Again, it’s essential for other renewables to follow similar paths and make sure that all aspects of system design are optimized with the aim of achieving cumulative benefits from all combined. In wind for example, by developing lighter blades, nacelle-rotor assemblies and foundations, wind-farm operators could improve scalability while unlocking significant cost savings.
Seeing the big picture
There are several key differences between solar power and other sources of renewable energy. Firstly, solar panels can be made at almost any size, while wind and hydroelectricity require large-scale assets that involve a great many interlinking parts. Secondly, and more importantly, we don’t have the luxury of time. Although solar power has seen a remarkable price drop since 2009, we can’t afford to wait another decade to see other renewables to do the same.
Any effort to copy the type of innovation curve solar has seen will rely on enabling technologies that can help sources like offshore wind go from a revolutionary new design prototype to mass production and rollout within a matter of two to three years.
What's the World Economic Forum doing about the transition to clean energy?
Moving to clean energy is key to combating climate change, yet in the past five years, the energy transition has stagnated.
Energy consumption and production contribute to two-thirds of global emissions, and 81% of the global energy system is still based on fossil fuels, the same percentage as 30 years ago. Plus, improvements in the energy intensity of the global economy (the amount of energy used per unit of economic activity) are slowing. In 2018 energy intensity improved by 1.2%, the slowest rate since 2010.
Effective policies, private-sector action and public-private cooperation are needed to create a more inclusive, sustainable, affordable and secure global energy system.
Benchmarking progress is essential to a successful transition. The World Economic Forum’s Energy Transition Index, which ranks 115 economies on how well they balance energy security and access with environmental sustainability and affordability, shows that the biggest challenge facing energy transition is the lack of readiness among the world’s largest emitters, including US, China, India and Russia. The 10 countries that score the highest in terms of readiness account for only 2.6% of global annual emissions.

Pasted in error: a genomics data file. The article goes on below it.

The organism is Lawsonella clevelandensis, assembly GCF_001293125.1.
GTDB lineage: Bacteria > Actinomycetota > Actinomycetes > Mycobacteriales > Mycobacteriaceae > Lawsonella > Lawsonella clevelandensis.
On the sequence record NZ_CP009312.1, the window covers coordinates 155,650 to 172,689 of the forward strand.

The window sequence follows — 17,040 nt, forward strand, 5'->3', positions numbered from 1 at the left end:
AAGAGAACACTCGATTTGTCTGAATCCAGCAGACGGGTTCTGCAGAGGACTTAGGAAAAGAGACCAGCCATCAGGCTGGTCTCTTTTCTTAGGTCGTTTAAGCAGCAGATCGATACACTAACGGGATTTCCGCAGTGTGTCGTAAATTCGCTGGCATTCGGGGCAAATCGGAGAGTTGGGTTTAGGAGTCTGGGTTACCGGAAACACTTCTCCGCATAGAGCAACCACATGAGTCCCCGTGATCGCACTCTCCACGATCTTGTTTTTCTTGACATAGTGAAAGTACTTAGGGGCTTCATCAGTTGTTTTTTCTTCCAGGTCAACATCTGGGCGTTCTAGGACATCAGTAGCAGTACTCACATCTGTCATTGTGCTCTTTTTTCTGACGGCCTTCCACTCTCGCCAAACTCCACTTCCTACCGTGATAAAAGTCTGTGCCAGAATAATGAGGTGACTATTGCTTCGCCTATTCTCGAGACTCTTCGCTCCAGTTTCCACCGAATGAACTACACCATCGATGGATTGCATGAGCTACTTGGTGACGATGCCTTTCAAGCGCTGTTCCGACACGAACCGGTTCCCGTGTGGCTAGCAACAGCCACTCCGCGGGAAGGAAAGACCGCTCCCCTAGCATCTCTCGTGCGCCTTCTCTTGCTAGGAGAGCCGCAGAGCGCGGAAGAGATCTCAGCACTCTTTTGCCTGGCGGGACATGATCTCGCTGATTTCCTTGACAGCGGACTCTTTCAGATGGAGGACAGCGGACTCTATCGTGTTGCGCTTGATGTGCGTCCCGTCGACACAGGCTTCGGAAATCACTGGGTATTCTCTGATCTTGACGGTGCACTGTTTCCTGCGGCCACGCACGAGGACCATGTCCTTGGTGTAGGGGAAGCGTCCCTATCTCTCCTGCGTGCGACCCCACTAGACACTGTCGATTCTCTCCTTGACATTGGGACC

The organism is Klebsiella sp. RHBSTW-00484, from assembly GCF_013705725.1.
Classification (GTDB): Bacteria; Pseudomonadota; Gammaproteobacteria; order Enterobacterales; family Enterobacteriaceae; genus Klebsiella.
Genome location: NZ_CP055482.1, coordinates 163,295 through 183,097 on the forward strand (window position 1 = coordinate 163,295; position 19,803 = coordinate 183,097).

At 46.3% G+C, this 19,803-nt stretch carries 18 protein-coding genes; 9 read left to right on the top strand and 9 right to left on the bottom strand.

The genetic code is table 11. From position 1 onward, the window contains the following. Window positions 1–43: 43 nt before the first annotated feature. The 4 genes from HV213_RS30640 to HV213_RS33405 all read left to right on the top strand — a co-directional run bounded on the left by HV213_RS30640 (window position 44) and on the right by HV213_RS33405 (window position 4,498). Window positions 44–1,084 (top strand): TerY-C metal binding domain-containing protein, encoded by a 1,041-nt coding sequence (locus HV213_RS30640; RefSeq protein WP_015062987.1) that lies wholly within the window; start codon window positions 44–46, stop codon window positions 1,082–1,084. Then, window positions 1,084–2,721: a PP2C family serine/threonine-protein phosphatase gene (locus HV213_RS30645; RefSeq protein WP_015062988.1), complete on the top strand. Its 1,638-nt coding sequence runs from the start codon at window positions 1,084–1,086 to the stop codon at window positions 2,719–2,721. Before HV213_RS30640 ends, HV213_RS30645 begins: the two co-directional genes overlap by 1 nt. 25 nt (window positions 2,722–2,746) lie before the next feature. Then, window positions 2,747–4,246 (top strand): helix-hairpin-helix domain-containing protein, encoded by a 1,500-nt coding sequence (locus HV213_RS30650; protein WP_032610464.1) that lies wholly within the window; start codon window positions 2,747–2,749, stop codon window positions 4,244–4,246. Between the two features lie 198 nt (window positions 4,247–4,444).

To future-proof the global energy system, the Forum’s Shaping the Future of Energy and Materials Platform is working on initiatives including, Systemic Efficiency, Innovation and Clean Energy and the Global Battery Alliance to encourage and enable innovative energy investments, technologies and solutions.
Additionally, the Mission Possible Platform (MPP) is working to assemble public and private partners to further the industry transition to set heavy industry and mobility sectors on the pathway towards net-zero emissions. MPP is an initiative created by the World Economic Forum and the Energy Transitions Commission.
Is your organisation interested in working with the World Economic Forum? Find out more here.
Today, solar power is the king of renewables. It has illuminated the path for others to follow, and potentially even overtake. By coupling the lessons around material innovation and interlinking “low level” factors with enabling technologies, other forms of renewable energy can shift to a higher innovation curve that could see them fulfil their potential and achieve an even more precipitous price drop over the next few years.